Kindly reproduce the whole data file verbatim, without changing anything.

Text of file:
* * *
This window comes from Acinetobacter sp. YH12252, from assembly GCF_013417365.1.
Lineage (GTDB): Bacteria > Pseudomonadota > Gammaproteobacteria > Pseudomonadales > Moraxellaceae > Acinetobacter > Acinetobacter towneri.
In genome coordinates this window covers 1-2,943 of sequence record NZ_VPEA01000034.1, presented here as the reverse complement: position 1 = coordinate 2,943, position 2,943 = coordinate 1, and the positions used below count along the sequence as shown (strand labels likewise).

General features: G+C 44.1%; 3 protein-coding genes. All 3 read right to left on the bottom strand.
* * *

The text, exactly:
This window comes from Acinetobacter sp. YH12252, from assembly GCF_013417365.1.
Lineage (GTDB): Bacteria > Pseudomonadota > Gammaproteobacteria > Pseudomonadales > Moraxellaceae > Acinetobacter > Acinetobacter towneri.
In genome coordinates this window covers 1-2,943 of sequence record NZ_VPEA01000034.1, presented here as the reverse complement: position 1 = coordinate 2,943, position 2,943 = coordinate 1, and the positions used below count along the sequence as shown (strand labels likewise).

General features: G+C 44.1%; 3 protein-coding genes. All 3 read right to left on the bottom strand.